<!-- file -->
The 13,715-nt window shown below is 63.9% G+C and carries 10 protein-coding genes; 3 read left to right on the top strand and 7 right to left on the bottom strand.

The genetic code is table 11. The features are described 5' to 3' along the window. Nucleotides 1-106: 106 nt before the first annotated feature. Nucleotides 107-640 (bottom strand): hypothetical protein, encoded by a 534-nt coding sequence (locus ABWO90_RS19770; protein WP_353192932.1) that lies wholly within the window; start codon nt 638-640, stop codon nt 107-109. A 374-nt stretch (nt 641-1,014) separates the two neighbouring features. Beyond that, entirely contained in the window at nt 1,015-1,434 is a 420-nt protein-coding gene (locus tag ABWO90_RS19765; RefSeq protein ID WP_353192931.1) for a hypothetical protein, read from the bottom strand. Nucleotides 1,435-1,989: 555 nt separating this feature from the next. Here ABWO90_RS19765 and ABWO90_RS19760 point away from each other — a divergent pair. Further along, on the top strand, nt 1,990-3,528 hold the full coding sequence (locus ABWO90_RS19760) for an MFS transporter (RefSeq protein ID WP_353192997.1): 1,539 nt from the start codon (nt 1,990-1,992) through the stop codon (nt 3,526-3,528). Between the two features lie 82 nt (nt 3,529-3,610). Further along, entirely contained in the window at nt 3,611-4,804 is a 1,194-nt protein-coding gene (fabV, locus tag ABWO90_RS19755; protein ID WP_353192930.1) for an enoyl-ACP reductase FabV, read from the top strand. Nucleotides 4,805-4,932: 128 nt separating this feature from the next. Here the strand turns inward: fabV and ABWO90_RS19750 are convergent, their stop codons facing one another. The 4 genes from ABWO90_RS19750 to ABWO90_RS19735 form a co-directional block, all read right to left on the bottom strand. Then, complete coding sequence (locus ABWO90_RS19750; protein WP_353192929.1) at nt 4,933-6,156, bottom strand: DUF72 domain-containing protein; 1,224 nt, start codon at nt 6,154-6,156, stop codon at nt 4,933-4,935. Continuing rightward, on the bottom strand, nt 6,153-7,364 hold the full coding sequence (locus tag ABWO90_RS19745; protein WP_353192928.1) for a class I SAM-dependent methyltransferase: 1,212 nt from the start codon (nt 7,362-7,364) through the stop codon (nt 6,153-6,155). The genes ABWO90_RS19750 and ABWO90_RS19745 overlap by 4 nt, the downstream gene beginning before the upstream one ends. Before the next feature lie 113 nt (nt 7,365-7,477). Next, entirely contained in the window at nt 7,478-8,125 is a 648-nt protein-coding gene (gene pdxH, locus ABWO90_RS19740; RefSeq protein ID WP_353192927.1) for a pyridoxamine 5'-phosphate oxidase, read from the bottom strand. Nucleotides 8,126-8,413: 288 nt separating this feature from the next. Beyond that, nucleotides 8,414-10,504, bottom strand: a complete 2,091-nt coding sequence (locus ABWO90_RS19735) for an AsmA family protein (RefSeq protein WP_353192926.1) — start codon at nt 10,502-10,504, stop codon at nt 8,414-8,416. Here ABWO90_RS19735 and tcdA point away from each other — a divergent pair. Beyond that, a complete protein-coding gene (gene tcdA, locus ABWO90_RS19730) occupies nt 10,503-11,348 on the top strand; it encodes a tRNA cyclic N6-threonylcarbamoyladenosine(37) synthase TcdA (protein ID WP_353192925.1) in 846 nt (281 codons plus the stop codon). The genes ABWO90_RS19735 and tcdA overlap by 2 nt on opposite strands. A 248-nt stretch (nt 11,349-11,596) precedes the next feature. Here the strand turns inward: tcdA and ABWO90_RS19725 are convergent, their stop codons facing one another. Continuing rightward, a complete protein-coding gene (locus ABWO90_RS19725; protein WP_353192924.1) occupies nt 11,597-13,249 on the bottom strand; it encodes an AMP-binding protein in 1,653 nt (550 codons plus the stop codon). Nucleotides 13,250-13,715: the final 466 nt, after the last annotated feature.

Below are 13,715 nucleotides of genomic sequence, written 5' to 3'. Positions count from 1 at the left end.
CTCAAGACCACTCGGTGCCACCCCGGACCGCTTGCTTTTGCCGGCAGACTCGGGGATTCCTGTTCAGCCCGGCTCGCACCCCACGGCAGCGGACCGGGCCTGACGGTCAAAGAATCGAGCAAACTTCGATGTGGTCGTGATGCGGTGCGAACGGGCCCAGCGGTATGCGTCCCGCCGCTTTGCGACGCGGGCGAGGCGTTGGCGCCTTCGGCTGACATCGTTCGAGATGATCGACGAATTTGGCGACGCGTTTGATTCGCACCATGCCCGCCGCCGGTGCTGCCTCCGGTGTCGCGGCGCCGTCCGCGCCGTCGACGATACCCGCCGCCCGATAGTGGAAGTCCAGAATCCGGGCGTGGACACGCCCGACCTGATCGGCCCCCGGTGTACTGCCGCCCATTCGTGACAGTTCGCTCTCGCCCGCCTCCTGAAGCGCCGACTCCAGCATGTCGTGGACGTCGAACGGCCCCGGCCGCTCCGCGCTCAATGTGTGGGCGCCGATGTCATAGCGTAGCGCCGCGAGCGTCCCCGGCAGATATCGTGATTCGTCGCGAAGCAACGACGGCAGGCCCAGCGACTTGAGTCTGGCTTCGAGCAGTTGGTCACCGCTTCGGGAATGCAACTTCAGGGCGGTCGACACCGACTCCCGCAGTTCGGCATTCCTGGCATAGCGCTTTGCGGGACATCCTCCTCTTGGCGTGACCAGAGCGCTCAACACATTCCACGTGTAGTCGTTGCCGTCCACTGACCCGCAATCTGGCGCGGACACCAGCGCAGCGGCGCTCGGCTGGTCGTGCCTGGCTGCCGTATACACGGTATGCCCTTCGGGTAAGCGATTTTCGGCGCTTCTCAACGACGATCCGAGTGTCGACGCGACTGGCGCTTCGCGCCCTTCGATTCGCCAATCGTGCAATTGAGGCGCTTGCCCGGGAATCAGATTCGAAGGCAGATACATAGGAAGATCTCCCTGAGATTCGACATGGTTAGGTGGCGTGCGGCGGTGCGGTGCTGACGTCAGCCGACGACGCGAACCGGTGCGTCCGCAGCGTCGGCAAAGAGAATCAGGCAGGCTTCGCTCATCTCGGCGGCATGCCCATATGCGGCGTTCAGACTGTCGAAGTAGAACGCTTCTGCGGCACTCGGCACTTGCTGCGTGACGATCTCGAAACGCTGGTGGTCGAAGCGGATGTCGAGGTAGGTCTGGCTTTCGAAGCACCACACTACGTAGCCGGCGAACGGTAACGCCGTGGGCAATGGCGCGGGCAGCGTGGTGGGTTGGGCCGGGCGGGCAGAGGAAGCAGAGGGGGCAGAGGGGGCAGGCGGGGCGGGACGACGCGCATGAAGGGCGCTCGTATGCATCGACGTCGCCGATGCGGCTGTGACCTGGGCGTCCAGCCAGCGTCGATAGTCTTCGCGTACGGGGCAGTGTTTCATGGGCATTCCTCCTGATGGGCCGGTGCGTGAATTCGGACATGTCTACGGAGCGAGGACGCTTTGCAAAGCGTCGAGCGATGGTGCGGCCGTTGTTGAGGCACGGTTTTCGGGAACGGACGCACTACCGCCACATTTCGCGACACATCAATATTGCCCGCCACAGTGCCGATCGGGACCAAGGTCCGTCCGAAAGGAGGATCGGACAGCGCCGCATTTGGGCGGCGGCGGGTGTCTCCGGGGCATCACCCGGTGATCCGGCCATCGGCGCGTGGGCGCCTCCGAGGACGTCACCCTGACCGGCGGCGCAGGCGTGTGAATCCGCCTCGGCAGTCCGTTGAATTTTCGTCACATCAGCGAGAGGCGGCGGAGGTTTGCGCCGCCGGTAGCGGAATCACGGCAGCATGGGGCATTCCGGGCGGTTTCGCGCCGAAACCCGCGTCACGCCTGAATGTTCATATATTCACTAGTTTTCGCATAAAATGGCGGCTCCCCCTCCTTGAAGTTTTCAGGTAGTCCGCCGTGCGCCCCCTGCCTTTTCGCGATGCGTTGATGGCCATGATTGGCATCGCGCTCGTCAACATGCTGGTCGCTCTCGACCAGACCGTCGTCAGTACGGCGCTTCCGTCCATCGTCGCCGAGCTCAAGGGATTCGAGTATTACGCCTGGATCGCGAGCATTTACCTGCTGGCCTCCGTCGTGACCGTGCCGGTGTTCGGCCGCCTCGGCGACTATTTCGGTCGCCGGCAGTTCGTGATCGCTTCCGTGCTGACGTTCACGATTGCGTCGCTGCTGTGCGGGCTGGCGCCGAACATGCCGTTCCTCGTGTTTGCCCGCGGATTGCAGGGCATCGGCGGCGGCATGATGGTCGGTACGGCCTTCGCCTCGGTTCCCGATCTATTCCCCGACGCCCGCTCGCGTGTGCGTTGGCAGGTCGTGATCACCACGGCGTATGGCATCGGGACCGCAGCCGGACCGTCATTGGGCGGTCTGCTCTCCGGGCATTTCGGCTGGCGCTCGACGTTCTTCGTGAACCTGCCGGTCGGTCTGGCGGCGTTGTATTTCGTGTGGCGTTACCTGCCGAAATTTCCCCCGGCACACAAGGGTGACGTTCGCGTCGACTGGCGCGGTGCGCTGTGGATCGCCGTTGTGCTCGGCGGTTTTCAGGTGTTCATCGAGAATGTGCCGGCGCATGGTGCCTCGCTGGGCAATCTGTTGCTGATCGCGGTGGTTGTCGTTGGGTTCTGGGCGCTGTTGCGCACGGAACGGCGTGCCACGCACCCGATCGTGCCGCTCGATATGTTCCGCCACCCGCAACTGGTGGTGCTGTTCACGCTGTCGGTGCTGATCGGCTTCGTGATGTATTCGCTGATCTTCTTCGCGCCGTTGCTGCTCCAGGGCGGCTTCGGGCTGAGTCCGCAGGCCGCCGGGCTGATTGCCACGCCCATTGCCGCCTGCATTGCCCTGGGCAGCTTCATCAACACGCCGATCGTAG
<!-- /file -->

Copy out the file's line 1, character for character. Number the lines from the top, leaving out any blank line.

The 13,715-nt window shown below is 63.9% G+C and carries 10 protein-coding genes; 3 read left to right on the top strand and 7 right to left on the bottom strand.